Lincoln is well on its way to sowing confusion with its vehicular alphabet soup of models consisting of the MKS, MKT, MKZ and MKX.
So in the interest of clarity let me explain that the MKX is a mid-size luxury crossover, and a sibling of the Ford Edge. Designed to carry five, the MKX competes with luxury crossovers that include the Lexus RX 350 and Cadillac SRX.
That center stack is the backdrop for the debut of MyLincoln Touch, which uses touch-sensitive bars for entertainment, climate, navigation and phone functions. These functions can be operated by voice commands or thumb controls on the steering wheel as well. But having three ways to operate simple functions seems a tad complex.
Lincoln replaced the 3.5-liter V-6 from the previous model with a 3.7-liter V-6 engine matched with a 6-speed automatic transmission that offers clutchless manual shifting. With 40 more horsepower, this engine is rated at 305 horsepower and 280 pound-feet of torque. That is more power than its Lexus and Cadillac competitors .
Despite having more power, the 2011 all-wheel-drive model is able to achieve the same fuel economy as the previous model — 17 mpg in the city and 23 highway.
The model starts at $40,995 with standard equipment that includes 10-way, heated and cooled front seats; dual-zone climate control; 60/40 split rear seat; reverse sensing system; anti-lock brakes, push button start and power liftgate.
The price of the vehicle I drove came to almost $49,000 with added rear-view camera, adaptive high-intensity discharge headlights, voice-activated navigation system, blind-spot detection with back-up traffic detection, heated steering wheel, power tilt-telescoping steering column, panoramic vista roof and 20-inch wheels.
If gadgetry and high-tech features are the price of entry to the luxury segment, then the MKX is well-qualified to compete.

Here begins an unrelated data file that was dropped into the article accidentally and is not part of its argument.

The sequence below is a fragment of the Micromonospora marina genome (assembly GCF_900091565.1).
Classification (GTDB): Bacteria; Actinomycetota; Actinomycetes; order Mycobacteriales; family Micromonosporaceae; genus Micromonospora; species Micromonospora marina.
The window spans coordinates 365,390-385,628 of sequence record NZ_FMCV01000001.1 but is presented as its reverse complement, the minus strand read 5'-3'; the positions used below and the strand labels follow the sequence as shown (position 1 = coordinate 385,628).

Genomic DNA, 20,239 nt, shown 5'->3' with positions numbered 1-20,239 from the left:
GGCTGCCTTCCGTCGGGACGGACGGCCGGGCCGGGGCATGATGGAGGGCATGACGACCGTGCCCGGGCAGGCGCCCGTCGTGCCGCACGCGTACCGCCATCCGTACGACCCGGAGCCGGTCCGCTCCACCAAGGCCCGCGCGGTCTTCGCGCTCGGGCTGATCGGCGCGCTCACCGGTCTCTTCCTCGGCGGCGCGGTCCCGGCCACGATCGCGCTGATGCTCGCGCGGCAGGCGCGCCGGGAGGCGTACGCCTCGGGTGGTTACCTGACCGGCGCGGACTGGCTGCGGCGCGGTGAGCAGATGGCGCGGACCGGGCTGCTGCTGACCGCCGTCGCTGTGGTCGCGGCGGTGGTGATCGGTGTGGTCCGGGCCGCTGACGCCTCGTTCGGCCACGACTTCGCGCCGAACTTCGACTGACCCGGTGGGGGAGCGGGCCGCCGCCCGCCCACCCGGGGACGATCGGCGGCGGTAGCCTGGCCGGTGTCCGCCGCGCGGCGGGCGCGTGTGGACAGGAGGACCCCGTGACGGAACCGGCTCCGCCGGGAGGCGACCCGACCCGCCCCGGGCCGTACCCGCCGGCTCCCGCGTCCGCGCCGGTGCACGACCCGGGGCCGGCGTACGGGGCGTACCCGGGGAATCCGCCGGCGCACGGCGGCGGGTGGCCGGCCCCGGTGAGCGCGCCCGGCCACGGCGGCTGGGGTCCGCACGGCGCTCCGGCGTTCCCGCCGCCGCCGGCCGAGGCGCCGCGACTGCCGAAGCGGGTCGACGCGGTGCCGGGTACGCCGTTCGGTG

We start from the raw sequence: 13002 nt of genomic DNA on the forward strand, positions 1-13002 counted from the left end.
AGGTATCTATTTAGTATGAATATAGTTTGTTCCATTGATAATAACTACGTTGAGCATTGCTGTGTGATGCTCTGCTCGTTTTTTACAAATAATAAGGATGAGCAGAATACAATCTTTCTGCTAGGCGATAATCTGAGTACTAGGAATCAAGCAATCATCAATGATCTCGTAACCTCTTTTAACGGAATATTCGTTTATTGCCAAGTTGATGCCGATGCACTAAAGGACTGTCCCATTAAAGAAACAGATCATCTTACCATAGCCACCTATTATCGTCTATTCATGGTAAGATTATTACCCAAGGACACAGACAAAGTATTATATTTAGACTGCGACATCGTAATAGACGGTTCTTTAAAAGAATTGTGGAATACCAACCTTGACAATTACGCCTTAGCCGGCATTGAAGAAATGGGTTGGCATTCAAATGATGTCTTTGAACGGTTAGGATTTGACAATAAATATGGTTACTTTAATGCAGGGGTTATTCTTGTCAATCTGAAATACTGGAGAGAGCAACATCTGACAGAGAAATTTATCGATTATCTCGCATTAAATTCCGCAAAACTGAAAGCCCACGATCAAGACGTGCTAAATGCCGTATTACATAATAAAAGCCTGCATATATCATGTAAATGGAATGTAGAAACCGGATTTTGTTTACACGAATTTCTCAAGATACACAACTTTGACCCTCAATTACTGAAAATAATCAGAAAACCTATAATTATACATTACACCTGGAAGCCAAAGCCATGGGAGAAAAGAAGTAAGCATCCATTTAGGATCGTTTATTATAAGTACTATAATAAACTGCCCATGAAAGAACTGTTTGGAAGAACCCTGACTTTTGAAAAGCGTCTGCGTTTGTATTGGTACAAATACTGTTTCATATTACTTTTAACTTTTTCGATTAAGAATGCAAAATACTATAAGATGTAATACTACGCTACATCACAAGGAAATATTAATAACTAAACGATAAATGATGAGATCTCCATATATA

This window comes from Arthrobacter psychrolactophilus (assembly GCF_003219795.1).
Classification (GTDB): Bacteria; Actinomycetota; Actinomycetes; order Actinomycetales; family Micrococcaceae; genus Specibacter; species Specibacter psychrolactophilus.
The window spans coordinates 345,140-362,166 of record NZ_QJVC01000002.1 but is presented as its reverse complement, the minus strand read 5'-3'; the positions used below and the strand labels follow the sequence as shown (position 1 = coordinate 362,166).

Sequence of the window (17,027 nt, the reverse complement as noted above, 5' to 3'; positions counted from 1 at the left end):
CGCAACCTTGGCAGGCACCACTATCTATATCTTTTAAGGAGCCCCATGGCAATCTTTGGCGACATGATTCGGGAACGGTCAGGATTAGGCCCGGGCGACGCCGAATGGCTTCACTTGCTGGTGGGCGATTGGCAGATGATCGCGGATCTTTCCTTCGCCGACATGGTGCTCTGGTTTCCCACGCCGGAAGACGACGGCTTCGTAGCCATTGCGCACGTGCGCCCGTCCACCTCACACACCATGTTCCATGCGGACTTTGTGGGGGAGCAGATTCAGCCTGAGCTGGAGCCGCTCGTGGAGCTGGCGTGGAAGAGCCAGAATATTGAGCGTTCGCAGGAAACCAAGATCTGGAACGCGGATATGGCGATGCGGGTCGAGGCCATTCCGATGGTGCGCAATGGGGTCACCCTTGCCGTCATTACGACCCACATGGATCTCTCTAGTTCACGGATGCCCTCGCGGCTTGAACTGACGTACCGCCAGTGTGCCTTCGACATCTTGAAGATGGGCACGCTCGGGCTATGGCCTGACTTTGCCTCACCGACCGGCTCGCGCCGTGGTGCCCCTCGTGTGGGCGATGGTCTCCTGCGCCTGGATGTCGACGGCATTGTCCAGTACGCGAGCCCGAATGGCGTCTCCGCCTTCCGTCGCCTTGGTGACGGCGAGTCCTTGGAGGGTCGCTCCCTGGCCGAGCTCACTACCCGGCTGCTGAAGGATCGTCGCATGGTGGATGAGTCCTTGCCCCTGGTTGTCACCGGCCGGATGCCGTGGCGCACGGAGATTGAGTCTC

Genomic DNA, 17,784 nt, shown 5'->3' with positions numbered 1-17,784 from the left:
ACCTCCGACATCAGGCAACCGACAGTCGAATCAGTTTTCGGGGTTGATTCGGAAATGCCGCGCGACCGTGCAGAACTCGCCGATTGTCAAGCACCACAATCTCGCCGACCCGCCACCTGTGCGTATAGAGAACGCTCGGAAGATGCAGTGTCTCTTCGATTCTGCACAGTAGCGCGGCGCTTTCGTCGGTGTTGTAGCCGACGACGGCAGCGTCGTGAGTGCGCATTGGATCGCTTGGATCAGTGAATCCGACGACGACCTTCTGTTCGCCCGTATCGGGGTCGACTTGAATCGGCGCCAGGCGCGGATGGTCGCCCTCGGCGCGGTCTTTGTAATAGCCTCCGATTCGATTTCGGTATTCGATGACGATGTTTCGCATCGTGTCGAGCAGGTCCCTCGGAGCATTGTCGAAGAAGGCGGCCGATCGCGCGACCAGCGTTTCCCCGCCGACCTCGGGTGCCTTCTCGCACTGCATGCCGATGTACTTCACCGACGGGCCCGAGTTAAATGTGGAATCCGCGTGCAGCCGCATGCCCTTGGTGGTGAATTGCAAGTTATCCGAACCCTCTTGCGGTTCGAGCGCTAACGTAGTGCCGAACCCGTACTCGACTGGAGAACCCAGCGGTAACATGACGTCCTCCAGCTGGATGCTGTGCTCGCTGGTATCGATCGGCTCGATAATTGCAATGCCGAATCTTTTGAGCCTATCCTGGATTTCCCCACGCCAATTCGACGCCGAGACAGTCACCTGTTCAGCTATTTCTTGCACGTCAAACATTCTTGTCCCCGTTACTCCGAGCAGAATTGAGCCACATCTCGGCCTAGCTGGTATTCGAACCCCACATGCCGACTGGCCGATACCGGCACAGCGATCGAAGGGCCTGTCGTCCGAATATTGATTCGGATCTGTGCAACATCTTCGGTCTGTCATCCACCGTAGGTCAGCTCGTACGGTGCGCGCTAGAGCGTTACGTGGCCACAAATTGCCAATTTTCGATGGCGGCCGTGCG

When it comes to driving, the MKX handles well and rides comfortably. Changes were made to the springs, shock absorbers and stabilizer bars to lessen body lean. More soundproofing and acoustic glass up front make it fairly quiet.
In regular driving, the MKX operates in front-wheel drive for better fuel economy, according to Lincoln. But if the computer detects the front wheels slipping, it automatically shifts almost 100 percent of torque to the rear.
The steering on the MKX wasn't quite as responsive as I remembered that of the Edge to be. However, a Lincoln spokesman said the steering is calibrated the same as the Edge.
For those not smitten with a luxury label, Lincoln has to worry not only about competition from Lexus and Cadillac, but also from within. A Ford Edge offers many, although not all, of the same options as the MKX. The Edge Limited comes with MyFord Touch; and the 3.7-liter engine is shared with the Ford Edge Sport.
OK, if you buy a Ford, you don't get the Lincoln name, the more luxurious interior and the elegant exterior design. But Lincoln also doesn't have the standalone dealerships that provide a Lexus-level of customer coddling.
To try to be more exclusive, Lincoln has joined other luxury makes in offering a free scheduled maintenance program (four years or 50,000 miles) on 2011 models and says it will offer seven all-new or significantly refreshed vehicles in the next four years, all aimed at competing with Cadillac and Lexus.
Test Drive: 2011 Lincoln MKX AWD